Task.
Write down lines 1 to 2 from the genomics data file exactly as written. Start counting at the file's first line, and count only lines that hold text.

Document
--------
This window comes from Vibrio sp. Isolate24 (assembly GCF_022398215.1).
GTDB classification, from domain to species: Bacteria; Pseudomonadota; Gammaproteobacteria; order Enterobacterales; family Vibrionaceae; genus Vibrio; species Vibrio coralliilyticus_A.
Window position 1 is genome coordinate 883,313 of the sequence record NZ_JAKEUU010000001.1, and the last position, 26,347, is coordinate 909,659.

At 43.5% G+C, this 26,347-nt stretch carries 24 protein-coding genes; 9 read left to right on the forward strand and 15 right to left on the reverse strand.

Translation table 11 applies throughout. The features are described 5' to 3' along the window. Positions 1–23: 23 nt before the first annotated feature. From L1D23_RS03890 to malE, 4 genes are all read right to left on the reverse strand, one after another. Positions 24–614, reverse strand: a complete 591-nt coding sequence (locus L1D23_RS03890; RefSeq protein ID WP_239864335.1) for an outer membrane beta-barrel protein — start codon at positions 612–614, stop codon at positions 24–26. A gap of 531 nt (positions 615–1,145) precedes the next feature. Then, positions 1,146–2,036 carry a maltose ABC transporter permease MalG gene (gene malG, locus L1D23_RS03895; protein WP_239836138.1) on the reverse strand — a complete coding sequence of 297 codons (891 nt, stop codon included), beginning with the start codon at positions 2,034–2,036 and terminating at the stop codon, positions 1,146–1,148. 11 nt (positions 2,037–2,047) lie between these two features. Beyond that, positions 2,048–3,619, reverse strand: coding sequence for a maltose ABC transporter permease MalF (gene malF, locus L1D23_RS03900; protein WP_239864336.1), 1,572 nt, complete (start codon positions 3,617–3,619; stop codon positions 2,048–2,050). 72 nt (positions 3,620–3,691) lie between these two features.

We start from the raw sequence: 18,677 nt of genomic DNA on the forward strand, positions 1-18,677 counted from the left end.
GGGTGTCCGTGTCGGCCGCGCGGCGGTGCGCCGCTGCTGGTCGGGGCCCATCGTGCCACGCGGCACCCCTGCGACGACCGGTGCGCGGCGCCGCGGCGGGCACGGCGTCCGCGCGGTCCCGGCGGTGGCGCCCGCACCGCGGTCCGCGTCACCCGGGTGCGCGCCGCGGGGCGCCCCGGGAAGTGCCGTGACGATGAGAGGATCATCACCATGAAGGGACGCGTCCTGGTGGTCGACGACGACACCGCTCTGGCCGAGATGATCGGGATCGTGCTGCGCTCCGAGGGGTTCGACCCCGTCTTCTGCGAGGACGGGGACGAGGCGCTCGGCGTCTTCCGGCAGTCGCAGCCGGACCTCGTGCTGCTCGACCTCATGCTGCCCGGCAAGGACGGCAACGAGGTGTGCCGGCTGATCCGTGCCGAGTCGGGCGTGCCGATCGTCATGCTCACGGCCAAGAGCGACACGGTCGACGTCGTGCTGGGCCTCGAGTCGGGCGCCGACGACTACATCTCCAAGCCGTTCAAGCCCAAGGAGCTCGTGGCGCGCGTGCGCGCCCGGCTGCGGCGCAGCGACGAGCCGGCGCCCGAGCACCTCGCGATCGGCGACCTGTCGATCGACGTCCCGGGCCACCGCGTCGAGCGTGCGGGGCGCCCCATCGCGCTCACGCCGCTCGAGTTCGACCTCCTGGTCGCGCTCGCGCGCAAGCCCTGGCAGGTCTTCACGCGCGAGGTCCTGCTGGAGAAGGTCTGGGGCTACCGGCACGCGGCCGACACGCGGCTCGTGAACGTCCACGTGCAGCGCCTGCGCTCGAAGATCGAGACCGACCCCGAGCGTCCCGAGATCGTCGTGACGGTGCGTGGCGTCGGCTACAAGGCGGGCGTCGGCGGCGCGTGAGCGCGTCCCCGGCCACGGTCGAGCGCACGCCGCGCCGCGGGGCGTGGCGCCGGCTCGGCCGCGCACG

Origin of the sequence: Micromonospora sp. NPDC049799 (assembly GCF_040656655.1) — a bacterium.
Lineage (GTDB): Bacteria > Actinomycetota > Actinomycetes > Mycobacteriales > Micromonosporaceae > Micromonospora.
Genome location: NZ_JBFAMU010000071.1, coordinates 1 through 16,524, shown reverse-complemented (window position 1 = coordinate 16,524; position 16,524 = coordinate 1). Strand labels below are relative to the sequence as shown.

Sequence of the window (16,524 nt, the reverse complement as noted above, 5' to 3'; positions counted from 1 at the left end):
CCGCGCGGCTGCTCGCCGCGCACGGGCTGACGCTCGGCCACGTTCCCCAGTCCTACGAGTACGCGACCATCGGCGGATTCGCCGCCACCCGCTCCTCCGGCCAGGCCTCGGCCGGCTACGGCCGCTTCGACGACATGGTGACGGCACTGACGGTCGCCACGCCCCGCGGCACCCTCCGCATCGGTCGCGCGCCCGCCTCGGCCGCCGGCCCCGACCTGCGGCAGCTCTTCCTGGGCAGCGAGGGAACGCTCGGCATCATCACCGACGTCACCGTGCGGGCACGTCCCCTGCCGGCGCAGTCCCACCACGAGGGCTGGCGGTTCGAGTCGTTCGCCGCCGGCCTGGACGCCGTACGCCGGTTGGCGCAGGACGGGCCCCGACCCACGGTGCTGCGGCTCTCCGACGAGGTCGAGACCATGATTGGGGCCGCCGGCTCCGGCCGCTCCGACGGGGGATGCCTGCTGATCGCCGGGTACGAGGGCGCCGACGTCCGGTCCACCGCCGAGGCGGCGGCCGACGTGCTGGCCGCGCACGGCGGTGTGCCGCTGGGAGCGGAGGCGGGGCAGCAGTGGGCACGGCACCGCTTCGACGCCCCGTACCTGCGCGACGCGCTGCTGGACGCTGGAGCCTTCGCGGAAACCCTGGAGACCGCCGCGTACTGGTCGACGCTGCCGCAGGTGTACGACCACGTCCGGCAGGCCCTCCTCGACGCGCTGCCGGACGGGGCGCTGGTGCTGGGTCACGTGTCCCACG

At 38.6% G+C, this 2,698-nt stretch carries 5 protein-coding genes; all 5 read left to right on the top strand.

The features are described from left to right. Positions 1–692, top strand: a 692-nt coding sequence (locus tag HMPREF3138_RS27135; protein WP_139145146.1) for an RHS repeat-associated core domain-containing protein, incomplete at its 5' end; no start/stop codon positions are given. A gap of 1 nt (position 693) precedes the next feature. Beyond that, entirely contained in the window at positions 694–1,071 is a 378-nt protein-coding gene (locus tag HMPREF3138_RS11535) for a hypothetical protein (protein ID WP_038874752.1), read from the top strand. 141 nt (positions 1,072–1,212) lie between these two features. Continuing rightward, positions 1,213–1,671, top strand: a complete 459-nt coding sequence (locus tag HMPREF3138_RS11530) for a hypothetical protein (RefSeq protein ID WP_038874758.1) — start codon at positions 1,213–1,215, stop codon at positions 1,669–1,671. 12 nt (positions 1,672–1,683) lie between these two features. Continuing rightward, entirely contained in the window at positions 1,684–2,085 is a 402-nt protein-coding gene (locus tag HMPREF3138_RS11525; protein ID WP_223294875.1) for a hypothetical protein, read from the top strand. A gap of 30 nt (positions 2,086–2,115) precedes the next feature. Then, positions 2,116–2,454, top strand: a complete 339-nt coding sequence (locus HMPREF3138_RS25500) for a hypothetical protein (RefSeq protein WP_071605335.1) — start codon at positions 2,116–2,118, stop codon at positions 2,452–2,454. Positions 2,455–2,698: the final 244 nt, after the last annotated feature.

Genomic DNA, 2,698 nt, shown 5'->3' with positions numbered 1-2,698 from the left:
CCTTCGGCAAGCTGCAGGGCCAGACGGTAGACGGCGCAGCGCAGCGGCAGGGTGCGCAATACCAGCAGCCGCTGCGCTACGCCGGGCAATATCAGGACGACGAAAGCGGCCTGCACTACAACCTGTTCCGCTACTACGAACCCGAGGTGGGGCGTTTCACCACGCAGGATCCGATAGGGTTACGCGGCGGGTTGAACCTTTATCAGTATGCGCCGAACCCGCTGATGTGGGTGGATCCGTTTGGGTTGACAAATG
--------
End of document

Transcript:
This window comes from Vibrio sp. Isolate24 (assembly GCF_022398215.1).
GTDB classification, from domain to species: Bacteria; Pseudomonadota; Gammaproteobacteria; order Enterobacterales; family Vibrionaceae; genus Vibrio; species Vibrio coralliilyticus_A.